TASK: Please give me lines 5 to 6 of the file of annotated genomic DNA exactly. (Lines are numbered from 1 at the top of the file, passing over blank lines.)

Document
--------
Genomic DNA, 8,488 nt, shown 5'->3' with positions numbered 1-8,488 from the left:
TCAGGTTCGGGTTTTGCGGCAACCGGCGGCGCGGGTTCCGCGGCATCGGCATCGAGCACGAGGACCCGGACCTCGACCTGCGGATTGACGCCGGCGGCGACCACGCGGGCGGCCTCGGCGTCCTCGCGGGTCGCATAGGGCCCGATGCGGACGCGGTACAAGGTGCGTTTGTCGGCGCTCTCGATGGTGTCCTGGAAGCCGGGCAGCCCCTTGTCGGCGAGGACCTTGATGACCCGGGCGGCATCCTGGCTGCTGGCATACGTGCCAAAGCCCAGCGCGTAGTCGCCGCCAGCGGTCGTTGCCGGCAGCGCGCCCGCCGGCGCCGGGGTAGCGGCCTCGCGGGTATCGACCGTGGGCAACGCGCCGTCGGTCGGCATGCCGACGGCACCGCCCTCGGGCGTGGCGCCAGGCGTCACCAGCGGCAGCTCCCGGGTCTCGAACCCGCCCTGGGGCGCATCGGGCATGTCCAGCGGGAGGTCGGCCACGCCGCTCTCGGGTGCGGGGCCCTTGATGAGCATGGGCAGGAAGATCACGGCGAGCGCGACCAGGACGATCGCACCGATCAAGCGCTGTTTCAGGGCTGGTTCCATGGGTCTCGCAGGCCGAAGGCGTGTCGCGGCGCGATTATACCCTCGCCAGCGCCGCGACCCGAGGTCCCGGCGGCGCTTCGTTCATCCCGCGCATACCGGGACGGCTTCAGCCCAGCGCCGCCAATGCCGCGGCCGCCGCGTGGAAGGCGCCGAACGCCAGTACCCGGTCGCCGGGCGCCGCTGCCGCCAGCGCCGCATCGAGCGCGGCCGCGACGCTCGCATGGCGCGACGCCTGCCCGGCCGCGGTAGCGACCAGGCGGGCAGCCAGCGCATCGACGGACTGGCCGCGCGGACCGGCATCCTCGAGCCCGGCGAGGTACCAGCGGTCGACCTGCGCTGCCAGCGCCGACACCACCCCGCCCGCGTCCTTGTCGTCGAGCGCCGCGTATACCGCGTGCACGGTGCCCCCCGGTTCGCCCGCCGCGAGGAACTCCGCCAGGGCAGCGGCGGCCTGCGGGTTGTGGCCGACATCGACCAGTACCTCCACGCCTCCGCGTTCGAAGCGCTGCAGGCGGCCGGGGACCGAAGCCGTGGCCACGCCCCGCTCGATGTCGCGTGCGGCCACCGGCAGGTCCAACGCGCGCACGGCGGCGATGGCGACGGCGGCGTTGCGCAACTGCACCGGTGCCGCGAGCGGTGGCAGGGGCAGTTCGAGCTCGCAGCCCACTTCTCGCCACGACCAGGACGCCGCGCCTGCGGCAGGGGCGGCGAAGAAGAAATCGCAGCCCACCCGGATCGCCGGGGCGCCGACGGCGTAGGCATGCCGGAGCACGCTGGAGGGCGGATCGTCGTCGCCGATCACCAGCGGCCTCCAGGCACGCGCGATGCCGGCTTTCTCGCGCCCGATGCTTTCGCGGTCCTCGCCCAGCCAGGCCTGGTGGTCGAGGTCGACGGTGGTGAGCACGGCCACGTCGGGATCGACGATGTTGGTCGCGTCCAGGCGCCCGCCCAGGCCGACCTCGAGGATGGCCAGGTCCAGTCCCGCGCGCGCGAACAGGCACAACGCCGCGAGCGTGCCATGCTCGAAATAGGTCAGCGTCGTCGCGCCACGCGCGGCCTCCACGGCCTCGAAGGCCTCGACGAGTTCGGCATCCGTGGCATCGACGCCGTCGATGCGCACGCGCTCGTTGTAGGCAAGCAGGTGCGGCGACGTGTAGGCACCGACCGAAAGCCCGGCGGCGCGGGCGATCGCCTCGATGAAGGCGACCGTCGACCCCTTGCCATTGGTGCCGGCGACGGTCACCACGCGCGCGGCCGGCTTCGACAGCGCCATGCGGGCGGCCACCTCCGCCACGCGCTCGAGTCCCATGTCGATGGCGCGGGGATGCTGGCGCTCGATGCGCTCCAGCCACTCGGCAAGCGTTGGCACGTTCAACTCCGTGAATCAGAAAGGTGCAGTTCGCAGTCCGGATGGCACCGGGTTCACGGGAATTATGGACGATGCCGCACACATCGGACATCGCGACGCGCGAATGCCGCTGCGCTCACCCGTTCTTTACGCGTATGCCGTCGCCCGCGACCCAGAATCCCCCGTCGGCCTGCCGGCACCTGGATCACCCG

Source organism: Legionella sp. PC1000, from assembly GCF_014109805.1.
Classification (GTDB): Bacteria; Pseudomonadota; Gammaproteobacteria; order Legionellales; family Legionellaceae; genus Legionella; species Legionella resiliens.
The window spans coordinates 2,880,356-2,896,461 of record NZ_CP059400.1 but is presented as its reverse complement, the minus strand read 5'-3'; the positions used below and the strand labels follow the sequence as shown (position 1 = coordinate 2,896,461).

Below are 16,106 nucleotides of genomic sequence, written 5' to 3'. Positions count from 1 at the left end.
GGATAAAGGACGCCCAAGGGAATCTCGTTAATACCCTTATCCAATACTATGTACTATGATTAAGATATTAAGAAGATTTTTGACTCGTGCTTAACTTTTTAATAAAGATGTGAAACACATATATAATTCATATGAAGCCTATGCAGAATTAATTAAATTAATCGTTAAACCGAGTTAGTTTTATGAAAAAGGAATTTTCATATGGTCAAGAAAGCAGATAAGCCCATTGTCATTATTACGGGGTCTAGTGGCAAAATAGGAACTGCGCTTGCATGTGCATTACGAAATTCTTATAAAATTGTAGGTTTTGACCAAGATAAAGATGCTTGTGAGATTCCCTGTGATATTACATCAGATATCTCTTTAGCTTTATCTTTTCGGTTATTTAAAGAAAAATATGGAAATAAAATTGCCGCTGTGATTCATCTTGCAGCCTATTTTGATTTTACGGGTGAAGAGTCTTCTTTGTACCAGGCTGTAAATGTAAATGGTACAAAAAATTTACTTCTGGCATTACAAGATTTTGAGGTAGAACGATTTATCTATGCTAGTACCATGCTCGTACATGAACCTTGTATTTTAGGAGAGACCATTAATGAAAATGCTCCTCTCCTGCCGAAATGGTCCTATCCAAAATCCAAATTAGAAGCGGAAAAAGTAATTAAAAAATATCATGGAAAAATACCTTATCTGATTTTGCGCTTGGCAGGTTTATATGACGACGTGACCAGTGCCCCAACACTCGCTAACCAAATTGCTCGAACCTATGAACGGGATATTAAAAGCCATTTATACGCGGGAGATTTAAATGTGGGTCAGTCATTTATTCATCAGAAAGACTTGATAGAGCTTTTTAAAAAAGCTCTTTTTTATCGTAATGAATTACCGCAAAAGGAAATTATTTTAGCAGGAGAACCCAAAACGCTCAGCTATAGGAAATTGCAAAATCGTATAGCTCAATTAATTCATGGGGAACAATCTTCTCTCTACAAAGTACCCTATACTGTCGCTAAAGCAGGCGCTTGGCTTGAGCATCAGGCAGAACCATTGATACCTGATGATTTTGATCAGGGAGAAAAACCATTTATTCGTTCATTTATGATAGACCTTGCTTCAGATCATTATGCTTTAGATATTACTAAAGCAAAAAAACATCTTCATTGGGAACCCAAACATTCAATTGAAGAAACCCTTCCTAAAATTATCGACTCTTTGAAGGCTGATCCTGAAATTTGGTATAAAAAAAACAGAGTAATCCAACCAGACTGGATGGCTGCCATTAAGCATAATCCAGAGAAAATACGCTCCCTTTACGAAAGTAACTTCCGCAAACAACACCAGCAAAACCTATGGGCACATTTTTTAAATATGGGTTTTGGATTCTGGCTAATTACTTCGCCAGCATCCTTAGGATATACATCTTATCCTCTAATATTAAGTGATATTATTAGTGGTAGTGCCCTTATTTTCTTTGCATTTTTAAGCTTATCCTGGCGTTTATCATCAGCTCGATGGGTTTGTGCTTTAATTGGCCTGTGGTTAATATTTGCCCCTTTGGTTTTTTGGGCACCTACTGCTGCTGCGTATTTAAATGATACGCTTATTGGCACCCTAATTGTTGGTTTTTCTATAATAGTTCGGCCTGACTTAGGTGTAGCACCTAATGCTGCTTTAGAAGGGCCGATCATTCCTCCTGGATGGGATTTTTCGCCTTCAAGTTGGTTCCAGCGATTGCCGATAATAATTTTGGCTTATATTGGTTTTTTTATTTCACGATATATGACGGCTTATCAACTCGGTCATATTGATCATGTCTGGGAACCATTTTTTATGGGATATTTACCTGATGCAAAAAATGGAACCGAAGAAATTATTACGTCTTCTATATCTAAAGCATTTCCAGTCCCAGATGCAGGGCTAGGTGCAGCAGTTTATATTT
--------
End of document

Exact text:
The window spans coordinates 2,880,356-2,896,461 of record NZ_CP059400.1 but is presented as its reverse complement, the minus strand read 5'-3'; the positions used below and the strand labels follow the sequence as shown (position 1 = coordinate 2,896,461).

Below are 16,106 nucleotides of genomic sequence, written 5' to 3'. Positions count from 1 at the left end.